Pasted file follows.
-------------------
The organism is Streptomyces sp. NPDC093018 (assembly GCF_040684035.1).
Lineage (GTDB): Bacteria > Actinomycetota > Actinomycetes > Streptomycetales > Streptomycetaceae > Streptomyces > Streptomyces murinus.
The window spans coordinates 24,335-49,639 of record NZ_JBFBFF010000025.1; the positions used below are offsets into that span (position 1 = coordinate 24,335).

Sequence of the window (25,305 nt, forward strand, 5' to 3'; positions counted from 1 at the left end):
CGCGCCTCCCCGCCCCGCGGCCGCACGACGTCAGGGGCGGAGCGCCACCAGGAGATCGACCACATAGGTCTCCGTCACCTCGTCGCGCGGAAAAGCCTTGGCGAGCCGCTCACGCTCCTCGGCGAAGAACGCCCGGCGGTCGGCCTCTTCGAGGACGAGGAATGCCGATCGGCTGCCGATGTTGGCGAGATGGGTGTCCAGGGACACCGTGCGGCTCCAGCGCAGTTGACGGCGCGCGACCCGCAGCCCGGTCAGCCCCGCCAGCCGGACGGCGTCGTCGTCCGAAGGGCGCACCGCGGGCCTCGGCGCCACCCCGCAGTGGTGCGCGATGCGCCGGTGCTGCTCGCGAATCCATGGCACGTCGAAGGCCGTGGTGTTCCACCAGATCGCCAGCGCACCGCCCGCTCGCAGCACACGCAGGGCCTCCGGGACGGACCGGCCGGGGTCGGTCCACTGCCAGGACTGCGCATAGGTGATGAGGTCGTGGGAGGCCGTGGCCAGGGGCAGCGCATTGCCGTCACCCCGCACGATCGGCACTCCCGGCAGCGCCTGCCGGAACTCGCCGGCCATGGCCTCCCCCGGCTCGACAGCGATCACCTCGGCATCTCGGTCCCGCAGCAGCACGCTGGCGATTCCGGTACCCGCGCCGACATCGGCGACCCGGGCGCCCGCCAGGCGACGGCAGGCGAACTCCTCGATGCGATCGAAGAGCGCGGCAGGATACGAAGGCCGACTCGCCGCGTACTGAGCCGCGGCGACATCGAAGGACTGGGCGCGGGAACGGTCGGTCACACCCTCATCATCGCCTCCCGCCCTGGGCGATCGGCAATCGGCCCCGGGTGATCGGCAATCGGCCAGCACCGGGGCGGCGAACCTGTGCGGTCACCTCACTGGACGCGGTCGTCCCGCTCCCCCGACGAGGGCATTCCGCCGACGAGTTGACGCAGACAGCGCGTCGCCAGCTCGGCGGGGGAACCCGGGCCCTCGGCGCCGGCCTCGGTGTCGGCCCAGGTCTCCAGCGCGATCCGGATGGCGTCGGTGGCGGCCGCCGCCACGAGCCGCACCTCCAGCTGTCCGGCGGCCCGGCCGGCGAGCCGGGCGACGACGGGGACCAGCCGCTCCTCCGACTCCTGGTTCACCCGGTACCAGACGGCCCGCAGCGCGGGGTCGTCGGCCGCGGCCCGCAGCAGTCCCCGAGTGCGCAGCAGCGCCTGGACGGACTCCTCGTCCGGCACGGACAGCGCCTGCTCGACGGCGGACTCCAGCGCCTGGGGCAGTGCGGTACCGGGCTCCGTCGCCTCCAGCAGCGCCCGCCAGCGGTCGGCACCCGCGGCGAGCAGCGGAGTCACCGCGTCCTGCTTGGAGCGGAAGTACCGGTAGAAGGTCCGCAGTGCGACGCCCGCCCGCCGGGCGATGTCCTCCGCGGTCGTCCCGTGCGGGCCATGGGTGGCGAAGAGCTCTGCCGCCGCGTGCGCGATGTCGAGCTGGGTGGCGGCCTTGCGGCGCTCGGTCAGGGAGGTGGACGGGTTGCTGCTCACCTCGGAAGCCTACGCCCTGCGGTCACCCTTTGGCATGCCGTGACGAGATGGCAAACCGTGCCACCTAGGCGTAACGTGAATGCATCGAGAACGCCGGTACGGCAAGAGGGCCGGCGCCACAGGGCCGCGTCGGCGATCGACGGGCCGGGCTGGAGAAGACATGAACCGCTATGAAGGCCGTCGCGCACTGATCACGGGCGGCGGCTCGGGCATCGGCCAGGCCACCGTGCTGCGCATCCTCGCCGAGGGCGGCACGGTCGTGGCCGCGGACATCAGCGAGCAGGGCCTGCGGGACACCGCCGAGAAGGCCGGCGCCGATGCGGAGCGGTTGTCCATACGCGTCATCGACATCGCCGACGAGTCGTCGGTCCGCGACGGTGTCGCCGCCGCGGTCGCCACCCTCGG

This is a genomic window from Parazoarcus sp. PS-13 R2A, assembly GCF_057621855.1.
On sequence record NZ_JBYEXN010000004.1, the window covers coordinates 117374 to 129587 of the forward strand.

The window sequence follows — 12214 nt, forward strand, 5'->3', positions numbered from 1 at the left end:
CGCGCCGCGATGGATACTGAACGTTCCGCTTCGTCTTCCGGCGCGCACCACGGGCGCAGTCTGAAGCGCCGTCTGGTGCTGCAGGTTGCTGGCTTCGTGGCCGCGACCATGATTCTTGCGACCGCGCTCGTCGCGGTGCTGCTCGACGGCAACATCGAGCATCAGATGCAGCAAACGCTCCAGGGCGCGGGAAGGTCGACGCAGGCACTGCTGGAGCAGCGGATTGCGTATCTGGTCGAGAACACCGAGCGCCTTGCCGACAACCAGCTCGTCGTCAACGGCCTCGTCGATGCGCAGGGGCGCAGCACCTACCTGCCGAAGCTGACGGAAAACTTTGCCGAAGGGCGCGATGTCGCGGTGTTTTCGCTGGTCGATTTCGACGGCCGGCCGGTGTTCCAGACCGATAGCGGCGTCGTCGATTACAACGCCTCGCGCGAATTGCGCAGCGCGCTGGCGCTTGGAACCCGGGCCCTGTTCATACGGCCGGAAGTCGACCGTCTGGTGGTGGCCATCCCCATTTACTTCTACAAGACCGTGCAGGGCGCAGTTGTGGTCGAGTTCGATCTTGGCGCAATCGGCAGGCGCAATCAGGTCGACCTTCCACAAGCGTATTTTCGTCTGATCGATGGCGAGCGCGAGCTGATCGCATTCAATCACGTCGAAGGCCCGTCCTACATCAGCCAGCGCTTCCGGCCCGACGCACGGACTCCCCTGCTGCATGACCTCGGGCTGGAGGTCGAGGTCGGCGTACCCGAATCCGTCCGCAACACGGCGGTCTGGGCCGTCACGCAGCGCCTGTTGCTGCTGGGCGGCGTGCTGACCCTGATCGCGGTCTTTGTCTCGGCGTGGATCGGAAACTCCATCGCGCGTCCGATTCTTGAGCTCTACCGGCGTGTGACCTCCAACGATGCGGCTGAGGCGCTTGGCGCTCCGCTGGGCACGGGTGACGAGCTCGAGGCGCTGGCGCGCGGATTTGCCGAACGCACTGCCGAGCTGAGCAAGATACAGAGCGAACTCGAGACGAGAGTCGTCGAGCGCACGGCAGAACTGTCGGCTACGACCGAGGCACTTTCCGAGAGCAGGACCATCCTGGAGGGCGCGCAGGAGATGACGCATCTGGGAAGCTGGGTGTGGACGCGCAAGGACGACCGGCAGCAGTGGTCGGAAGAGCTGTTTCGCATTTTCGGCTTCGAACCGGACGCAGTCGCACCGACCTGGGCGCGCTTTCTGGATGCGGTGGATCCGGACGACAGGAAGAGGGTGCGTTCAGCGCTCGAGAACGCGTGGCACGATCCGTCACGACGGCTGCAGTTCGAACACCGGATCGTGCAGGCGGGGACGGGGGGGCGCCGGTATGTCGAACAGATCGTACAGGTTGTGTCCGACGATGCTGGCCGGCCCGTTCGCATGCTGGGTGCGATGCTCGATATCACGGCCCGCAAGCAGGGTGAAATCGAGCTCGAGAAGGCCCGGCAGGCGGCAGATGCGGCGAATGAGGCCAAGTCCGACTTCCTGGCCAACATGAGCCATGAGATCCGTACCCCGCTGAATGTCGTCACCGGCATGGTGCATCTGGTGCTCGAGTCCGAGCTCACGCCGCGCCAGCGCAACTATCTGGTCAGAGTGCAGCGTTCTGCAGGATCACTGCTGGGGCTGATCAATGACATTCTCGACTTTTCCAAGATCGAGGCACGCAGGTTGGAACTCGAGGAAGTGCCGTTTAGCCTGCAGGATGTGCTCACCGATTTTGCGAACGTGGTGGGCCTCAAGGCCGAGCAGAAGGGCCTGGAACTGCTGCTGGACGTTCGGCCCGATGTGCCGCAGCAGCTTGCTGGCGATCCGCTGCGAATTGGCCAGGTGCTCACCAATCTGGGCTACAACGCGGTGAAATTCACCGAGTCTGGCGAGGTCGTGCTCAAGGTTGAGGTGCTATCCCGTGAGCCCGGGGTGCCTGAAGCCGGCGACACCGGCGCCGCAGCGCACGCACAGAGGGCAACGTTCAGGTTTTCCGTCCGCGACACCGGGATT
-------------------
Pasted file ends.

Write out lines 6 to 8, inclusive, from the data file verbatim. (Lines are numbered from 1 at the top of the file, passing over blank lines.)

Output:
This is a genomic window from Parazoarcus sp. PS-13 R2A, assembly GCF_057621855.1.
On sequence record NZ_JBYEXN010000004.1, the window covers coordinates 117374 to 129587 of the forward strand.

The window sequence follows — 12214 nt, forward strand, 5'->3', positions numbered from 1 at the left end: